"You're lucky you don't have to deal with this stuff, Mac," a biohazard suit-clad PC played by John Hodgman said about viruses to Justin Long's Mac in one of the ads in an iconic line of commercials that started airing in 2006. For years, Mac users have enjoyed a smug sense of superiority on this front. But a new vulnerability is the latest sign that the security of Apple products doesn't actually live up to the hype.
When you see a lock icon next to the URL in your browser, that's a sign that your communications are protected with the SSL encryption technology. But on Friday, Apple admitted that its version of SSL had a fatal flaw that could allow hackers to intercept and modify users' secure communications. The situation became even worse over the weekend as researchers reported that the issue affected not only mobile devices running Apple's iOS operating system but also many applications within the Mac OS X laptop and desktop suite, including Mail and Safari. Apple told Reuters that the company was working on an OS X patch Sunday night.
The SSL bug is just the most recent of the company's security woes. The company's "Buy A Mac" Web page once proudly declared that OS X "defends against viruses and other malicious applications, or malware" with "virtually no" user effort. But that changed in June 2012, after up to over half a million OS X users were reportedly infected with a trojan malware called "Flashback." Some computers on Apple's own network were hacked in a 2013 breach that reportedly was similarly related to Java.
Apple's tiny market share has always given the Cupertino, Calif., company an unfair advantage. Since the dawn of the Internet age, Macs have been far outnumbered by PCs, leading hackers to devote a disproportionate share of their resources to Windows malware. The payoff for discovering or exploiting a security vulnerability was much greater if you targeted the more popular operating system. So, as technology became networked like never before, Windows and its programs were put through a more rigorous gauntlet than Apple's products.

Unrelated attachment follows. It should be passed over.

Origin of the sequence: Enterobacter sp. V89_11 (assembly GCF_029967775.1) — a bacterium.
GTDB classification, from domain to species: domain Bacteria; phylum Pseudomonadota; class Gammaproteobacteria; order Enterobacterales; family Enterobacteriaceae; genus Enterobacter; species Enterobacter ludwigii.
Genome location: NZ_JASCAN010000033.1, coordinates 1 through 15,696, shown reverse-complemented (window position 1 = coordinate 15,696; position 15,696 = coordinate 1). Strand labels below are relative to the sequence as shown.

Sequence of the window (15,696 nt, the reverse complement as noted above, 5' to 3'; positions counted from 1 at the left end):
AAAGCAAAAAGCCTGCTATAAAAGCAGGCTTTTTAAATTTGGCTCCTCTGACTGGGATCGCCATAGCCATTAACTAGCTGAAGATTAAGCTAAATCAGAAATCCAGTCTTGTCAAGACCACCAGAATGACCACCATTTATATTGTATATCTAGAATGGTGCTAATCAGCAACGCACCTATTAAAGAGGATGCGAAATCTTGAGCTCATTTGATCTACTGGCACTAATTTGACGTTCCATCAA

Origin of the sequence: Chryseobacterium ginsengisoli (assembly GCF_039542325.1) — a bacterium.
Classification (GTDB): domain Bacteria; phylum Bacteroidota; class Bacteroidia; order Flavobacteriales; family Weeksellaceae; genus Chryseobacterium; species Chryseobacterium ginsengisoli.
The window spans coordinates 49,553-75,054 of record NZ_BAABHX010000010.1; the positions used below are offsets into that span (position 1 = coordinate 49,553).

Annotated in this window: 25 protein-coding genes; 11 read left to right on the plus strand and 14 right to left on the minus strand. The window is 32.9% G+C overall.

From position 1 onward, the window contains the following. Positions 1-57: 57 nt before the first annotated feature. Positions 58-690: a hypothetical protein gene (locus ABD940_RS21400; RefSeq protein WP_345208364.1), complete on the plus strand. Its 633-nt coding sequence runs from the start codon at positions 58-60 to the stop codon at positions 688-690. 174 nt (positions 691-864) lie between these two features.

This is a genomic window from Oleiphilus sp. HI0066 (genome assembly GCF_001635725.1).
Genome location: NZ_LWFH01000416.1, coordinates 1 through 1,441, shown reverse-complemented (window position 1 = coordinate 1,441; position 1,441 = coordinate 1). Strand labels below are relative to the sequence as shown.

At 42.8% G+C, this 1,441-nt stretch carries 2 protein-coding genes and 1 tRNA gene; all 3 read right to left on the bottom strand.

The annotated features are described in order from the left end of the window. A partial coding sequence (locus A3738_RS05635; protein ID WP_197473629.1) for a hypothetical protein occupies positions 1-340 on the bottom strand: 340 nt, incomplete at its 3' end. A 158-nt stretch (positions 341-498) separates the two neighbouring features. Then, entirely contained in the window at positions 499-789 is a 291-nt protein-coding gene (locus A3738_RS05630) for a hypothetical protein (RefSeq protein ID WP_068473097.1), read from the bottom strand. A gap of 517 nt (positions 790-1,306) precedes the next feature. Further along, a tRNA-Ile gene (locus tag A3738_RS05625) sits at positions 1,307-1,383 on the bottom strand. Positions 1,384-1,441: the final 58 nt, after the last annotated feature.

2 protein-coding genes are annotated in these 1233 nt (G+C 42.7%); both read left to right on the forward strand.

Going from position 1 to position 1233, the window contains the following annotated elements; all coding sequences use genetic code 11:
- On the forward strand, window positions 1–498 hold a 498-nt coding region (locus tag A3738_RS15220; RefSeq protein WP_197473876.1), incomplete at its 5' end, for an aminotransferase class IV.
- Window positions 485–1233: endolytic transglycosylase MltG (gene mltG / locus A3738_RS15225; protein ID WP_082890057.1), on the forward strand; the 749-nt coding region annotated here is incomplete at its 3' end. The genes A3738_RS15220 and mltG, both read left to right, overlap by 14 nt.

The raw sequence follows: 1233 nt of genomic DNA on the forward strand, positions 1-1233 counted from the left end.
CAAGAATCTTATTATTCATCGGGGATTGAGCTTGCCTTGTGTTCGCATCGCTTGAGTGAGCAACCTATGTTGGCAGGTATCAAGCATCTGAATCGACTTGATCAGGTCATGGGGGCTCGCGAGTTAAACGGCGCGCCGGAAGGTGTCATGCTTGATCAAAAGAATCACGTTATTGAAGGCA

While Apple products have risen to prominence again thanks to the success of mobile devices, Android controls the majority of that market -- and attracts the vast majority of the malware. The more rigorous app approval process for iOS devices is part of the reason for that, but it's also likely that Apple is just not as juicy of a target as some of its competitors.
The latest revelations are hardly the first time Apple has faced security issues. There were viruses back on retro machines like the Apple II, and the company once shipped malware-laden iPods. But maybe these bugs will be enough to finally kill the myth of the secure Mac.